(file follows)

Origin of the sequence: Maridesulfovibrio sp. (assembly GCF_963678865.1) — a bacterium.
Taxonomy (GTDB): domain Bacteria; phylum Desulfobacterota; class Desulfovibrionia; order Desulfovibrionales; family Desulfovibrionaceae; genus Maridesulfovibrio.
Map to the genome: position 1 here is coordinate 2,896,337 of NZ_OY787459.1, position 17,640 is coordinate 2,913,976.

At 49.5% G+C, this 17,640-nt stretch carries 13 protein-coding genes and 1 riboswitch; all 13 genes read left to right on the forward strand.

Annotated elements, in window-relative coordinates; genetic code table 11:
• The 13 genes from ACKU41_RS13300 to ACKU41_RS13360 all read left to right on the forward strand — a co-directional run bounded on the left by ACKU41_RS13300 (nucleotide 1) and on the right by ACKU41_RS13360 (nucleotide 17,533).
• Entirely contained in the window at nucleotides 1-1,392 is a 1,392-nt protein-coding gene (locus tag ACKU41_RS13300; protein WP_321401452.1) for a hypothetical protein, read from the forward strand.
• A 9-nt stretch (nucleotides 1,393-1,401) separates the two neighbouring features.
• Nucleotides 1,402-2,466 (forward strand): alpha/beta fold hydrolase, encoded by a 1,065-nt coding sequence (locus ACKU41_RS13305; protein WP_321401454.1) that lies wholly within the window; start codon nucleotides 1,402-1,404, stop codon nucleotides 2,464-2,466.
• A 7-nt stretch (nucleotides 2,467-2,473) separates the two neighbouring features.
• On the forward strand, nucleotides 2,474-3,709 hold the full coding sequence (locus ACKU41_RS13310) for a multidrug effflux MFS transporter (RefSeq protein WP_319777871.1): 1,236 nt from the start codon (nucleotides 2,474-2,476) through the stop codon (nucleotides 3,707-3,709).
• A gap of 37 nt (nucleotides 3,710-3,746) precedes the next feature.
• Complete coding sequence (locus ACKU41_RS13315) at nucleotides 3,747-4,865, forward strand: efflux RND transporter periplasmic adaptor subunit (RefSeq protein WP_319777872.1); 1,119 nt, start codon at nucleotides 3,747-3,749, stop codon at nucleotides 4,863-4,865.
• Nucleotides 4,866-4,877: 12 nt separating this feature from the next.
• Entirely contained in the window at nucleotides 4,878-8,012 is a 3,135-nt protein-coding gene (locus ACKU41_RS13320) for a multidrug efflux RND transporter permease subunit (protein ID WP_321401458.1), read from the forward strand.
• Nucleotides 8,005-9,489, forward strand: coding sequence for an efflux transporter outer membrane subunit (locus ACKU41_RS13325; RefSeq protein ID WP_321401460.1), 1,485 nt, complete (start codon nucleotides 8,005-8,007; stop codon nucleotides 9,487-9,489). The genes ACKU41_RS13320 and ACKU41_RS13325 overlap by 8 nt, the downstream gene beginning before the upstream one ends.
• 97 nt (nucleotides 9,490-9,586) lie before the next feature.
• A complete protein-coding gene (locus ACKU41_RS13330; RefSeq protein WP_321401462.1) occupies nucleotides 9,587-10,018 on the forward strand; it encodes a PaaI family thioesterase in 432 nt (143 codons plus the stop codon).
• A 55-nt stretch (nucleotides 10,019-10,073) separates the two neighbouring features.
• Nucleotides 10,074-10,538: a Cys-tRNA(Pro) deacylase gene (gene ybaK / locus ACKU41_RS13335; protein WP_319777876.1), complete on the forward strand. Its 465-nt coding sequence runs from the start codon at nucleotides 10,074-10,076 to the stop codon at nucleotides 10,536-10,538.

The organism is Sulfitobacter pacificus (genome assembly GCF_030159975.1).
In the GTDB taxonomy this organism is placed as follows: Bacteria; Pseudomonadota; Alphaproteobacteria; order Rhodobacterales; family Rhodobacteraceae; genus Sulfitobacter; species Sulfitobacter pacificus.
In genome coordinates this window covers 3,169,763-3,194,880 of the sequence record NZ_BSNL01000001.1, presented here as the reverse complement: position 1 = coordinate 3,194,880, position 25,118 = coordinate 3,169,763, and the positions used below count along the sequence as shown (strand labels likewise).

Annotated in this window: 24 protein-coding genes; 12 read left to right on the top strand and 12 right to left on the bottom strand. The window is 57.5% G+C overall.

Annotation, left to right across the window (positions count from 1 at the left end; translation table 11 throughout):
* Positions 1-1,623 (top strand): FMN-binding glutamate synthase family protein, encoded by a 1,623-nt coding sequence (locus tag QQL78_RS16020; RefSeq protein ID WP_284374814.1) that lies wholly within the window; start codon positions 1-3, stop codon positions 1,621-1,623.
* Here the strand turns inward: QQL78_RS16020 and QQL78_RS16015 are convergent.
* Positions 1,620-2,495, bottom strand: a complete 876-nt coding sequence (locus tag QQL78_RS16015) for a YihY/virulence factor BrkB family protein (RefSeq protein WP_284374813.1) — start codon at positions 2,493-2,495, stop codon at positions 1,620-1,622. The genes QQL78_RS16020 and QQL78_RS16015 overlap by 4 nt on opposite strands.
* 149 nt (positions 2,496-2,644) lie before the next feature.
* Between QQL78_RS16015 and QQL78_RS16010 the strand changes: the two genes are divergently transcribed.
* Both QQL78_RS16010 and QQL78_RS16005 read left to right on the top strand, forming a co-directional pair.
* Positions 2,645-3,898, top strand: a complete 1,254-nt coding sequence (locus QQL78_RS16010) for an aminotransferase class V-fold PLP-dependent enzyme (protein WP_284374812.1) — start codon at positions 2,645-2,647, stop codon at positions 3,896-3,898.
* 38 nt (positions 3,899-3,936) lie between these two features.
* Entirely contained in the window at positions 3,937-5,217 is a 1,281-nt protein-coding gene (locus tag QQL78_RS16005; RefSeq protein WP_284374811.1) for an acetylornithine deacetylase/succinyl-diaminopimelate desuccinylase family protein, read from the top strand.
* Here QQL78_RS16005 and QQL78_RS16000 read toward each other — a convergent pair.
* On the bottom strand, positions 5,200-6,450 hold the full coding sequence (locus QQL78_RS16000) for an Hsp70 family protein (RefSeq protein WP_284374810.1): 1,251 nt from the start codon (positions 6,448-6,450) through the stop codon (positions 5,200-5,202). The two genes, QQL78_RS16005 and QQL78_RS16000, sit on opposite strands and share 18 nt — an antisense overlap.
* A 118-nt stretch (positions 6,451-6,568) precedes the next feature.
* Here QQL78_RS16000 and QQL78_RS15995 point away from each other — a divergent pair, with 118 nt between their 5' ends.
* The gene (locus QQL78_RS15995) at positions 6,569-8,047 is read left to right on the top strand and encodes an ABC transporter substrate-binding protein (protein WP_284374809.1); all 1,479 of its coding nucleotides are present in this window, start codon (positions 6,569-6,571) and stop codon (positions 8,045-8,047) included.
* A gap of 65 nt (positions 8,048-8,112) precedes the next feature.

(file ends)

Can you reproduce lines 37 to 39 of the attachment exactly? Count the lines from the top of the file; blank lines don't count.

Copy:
* A 118-nt stretch (positions 6,451-6,568) precedes the next feature.
* Here QQL78_RS16000 and QQL78_RS15995 point away from each other — a divergent pair, with 118 nt between their 5' ends.
* The gene (locus QQL78_RS15995) at positions 6,569-8,047 is read left to right on the top strand and encodes an ABC transporter substrate-binding protein (protein WP_284374809.1); all 1,479 of its coding nucleotides are present in this window, start codon (positions 6,569-6,571) and stop codon (positions 8,045-8,047) included.